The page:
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8 Popular Leadership Styles

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8 Popular Leadership Styles

Leadership style is in closely related to the leadership skill of the individual. The leadership style embodies the values, beliefs and traits of the leader. Different styles are needed to handle different situations and a leader should know which style best suits his situation. It is the leadership strategy that determines the leadership style.

So, let’s start with a brief overview of some of the popular leadership styles.

1. Autocratic Leadership Style: In Autocratic Leadership, a manager retains as much power as possible. It involves decision making and passing them to the subordinates. Employees are expected to follow the orders without soliciting any explanations. Employees have little opportunity to give suggestions even if is for the welfare of the organization. Autocratic Leadership has been greatly criticized as it leads to high levels of absenteeism and staff turnover. On the other hand, it could prove effective to train new staffs who do not know the tasks and the procedures.

2. Bureaucratic Leadership Style: In Bureaucratic Leadership, managers are governed by the “rule book”. They strictly abide by the rules, policies and procedures. Managers expect the same from their followers. The restraint and discipline enforced can curtail their freedom and creativity. However, this style of leadership proves to be effective for employees working on routine tasks, handling sophisticated items etc.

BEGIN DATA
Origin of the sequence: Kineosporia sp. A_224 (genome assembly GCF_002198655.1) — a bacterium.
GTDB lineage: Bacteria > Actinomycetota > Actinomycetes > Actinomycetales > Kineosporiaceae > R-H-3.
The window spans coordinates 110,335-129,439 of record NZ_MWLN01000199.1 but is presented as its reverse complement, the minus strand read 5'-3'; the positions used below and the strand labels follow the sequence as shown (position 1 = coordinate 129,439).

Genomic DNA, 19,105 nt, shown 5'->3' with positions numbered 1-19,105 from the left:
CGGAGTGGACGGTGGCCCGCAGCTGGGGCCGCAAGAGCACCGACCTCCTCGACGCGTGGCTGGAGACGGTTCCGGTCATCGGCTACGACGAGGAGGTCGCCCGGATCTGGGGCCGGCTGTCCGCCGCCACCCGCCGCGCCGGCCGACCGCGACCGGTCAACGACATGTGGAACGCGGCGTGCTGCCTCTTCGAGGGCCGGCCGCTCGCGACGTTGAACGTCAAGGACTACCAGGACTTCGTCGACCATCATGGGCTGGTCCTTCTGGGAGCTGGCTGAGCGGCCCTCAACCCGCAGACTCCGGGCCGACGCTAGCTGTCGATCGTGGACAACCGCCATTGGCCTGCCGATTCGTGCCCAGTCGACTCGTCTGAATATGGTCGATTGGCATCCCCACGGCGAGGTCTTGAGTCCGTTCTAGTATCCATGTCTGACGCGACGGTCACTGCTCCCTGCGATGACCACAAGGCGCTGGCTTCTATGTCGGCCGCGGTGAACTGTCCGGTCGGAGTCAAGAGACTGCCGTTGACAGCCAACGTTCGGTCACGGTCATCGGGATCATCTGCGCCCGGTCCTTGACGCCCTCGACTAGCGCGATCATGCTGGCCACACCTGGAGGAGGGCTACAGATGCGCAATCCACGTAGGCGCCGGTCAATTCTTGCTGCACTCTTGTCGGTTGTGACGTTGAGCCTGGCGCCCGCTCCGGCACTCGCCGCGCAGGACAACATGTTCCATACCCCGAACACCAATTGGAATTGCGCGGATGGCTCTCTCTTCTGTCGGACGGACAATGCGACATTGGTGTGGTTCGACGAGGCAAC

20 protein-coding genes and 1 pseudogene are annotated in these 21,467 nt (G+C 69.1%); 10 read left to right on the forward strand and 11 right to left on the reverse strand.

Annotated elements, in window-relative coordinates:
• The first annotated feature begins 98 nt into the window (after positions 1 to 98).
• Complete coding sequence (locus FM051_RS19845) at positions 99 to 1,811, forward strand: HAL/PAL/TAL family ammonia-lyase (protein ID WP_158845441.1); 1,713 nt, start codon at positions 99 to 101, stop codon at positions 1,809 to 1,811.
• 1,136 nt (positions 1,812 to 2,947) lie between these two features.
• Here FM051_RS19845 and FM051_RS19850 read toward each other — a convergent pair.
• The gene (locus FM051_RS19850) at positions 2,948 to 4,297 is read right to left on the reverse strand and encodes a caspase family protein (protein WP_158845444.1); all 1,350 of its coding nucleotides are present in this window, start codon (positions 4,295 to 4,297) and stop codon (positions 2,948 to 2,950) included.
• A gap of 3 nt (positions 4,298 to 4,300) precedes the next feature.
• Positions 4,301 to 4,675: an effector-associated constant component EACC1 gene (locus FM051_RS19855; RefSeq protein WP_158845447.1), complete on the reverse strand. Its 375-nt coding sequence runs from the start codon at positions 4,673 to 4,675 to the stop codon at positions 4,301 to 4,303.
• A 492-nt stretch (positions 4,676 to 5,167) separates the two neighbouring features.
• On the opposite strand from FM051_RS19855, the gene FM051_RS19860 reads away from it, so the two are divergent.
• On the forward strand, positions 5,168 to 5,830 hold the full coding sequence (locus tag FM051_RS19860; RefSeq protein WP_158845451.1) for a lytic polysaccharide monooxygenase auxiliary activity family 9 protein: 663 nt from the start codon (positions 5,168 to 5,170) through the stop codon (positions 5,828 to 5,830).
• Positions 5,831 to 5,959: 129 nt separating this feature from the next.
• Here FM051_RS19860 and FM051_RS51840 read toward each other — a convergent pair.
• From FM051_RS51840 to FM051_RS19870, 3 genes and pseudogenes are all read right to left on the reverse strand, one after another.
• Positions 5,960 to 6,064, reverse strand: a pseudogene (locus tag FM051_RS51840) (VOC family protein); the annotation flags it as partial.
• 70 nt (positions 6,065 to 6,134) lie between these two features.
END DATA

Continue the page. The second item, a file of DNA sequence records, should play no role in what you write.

3. Democratic Leadership Style: Democratic leadership style or participative style is the most popular leadership style from the perspective of an employee. Employees enjoy the confidence of their leaders and are invited to contribute to the decision making process. It increases their job satisfaction and develops a sense of personal growth. It also yields high quality of work and boosts the staff’s morale by allowing them to accomplish their goals. For democratic leadership style the only drawback lies in the fact that it is a time consuming affair.

4. Laissez-Faire Leadership Style: Laissez-Faire literally means “leave alone to act freely”. In this style of leadership, the managers provide little or no direction to the employees. In fact the authority to determine the goals, making decisions and resolving problems are vested with the employees and they enjoy the maximum freedom. This sort of leadership style is applicable for highly experienced employees and also for employees working in a creative organization like that of fashion designing.

5. Charismatic Leadership Style: Charismatic leaders gather followers by virtue of their personality and charm. They do not use authority to force followers to obey their orders. They make best use of their body language and persuasive skills to arouse a sense of enthusiasm in the minds of their followers. The presence of the leader, the way he handles things can be seen as success in the eyes of the followers. Thus a charismatic leader carries lot of responsibility to satisfy the demands of his followers.